San Diego’s scooter debate finds a national spotlight

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SAN DIEGO -- With miles and miles of gorgeous coastline, San Diego is America’s Finest City. It’s a city people desire to live and vacation in. Just don’t mind the countless electric scooters.

That’s how an article in The New York Times is shedding light on what many say is a growing problem, adding there are just too many. Tourists aren’t turning a blind eye, either.

“There does seem like there's an awful lot. Wherever one walks, there seems to be a scooter,” tourist Lyn Greene told FOX 5.

The article that was published Wednesday morning noted how scooter companies moved into San Diego last year and, ever since, have taken over much of the area.

This is an issue residents and city officials are already aware of, but the New York Times' article paints the picture of just how bad the situation has gotten. “After reading that article and seeing the pictures, it made you think you’re coming to a jungle of these scooters everywhere. I really haven’t seen too many,” Lisa Derrett, a tourist from New York, said.

While some agree with Derrett and say the scooters offer an effective and affordable way to get around the city, many locals beg to differ. “I think it’s a fabulous way of transport, but I’m concerned of the amount of them,” Greene said.

Maya Rosas with Circulate San Diego, an organization that helps promote public transit and safer streets, said she read the article the day it was published. “The article made it seem like there’s total chaos with scooters, and I would disagree,” Rosas said. "You see the scooter corrals where they’ve been implemented, like downtown, and it’s really under control.”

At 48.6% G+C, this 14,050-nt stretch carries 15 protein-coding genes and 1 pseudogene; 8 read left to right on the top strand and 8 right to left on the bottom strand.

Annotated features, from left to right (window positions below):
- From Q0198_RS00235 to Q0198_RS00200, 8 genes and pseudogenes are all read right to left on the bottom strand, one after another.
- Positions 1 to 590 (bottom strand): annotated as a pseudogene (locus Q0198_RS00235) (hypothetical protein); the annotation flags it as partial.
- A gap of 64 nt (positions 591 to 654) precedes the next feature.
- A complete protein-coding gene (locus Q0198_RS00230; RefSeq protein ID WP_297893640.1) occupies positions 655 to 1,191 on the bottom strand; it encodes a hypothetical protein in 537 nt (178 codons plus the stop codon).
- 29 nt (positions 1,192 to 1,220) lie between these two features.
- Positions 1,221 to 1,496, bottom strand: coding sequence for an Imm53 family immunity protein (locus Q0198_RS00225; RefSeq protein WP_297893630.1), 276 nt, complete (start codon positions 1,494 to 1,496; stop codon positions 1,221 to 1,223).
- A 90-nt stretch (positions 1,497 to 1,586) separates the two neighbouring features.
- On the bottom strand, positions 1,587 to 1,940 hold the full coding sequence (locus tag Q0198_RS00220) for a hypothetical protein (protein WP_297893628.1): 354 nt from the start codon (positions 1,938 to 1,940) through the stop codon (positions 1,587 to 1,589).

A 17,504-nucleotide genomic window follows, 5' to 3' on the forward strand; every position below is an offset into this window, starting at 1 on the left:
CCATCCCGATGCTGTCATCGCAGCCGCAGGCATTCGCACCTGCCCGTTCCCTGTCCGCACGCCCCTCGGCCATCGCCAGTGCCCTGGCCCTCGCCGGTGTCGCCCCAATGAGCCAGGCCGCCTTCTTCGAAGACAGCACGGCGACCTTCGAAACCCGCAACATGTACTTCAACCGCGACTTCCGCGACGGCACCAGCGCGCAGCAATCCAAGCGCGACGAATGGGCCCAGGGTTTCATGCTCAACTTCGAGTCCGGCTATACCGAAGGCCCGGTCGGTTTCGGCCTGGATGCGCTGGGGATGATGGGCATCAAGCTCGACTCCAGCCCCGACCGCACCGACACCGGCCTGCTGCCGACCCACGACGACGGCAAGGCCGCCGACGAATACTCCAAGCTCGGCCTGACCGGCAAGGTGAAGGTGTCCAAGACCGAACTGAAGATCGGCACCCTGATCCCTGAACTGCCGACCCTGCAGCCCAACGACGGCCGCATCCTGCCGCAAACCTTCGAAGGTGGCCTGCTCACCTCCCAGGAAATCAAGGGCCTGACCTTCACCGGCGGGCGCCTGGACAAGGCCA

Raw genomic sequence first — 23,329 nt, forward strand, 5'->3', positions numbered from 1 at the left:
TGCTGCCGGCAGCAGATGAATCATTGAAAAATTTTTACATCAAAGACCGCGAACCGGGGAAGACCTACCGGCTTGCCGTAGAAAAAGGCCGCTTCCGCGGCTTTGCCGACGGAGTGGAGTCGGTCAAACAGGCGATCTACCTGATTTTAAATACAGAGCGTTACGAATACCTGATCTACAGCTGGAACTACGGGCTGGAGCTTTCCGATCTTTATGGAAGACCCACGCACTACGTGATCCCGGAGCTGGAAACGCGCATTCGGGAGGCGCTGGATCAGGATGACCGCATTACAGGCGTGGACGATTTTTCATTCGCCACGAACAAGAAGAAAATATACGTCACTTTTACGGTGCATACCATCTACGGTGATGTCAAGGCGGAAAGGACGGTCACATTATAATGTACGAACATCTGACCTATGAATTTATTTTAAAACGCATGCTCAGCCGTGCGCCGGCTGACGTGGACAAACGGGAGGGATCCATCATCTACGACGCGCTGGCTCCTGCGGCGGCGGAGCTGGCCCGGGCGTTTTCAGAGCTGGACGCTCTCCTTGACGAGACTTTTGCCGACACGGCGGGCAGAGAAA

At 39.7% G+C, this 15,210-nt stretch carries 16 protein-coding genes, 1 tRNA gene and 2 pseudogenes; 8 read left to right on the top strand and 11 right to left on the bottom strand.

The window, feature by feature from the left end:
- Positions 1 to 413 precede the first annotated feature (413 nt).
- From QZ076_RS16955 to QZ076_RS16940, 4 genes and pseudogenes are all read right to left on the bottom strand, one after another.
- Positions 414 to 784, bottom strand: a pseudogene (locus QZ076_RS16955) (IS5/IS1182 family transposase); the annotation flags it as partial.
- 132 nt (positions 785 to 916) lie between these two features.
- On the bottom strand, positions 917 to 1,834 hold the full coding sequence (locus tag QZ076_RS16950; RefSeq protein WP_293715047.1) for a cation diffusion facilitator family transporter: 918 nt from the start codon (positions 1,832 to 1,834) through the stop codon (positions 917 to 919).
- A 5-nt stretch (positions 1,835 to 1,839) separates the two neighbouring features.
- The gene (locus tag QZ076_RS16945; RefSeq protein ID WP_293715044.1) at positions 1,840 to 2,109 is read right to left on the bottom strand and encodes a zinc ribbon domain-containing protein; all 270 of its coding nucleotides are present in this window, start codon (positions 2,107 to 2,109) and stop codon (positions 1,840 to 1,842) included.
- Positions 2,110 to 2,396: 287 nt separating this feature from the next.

Even so, dockless scooters have proven to be dangerous and deadly among riders across the county. In July, city officials took steps to make them safer by reducing speeds in high-traffic areas, like around Petco Park.

Companies like Bird, Lime and Razor are now required to use geofencing technology to regulate the scooters' speeds.

“San Diegans need options for how to get around, and it seems to be working,” Rosas said. "The scooters are in corrals in many places and I think there’s only room for improvement.”

According to Circulate San Diego and data from the San Diego Police Department, there were only four incident reports involving scooter crashes in the month of August.

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